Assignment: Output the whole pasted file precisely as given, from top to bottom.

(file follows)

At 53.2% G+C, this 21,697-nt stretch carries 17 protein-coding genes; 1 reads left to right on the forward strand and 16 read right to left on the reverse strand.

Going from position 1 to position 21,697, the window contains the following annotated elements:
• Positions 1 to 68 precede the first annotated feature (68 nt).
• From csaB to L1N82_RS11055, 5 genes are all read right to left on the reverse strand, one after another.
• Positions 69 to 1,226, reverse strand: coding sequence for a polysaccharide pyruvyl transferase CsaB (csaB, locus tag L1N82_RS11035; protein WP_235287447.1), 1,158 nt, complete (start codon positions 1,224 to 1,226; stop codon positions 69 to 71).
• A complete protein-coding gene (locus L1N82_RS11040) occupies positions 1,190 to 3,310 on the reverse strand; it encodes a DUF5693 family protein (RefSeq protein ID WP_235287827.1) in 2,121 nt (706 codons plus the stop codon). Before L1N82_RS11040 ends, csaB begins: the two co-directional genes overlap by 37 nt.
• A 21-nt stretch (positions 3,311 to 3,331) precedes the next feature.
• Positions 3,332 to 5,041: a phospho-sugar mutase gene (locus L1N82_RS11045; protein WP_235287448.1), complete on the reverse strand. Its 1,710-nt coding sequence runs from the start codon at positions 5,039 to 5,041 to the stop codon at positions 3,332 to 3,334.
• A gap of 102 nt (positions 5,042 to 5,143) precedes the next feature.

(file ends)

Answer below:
At 53.2% G+C, this 21,697-nt stretch carries 17 protein-coding genes; 1 reads left to right on the forward strand and 16 read right to left on the reverse strand.

Going from position 1 to position 21,697, the window contains the following annotated elements:
• Positions 1 to 68 precede the first annotated feature (68 nt).
• From csaB to L1N82_RS11055, 5 genes are all read right to left on the reverse strand, one after another.
• Positions 69 to 1,226, reverse strand: coding sequence for a polysaccharide pyruvyl transferase CsaB (csaB, locus tag L1N82_RS11035; protein WP_235287447.1), 1,158 nt, complete (start codon positions 1,224 to 1,226; stop codon positions 69 to 71).
• A complete protein-coding gene (locus L1N82_RS11040) occupies positions 1,190 to 3,310 on the reverse strand; it encodes a DUF5693 family protein (RefSeq protein ID WP_235287827.1) in 2,121 nt (706 codons plus the stop codon). Before L1N82_RS11040 ends, csaB begins: the two co-directional genes overlap by 37 nt.
• A 21-nt stretch (positions 3,311 to 3,331) precedes the next feature.
• Positions 3,332 to 5,041: a phospho-sugar mutase gene (locus L1N82_RS11045; protein WP_235287448.1), complete on the reverse strand. Its 1,710-nt coding sequence runs from the start codon at positions 5,039 to 5,041 to the stop codon at positions 3,332 to 3,334.
• A gap of 102 nt (positions 5,042 to 5,143) precedes the next feature.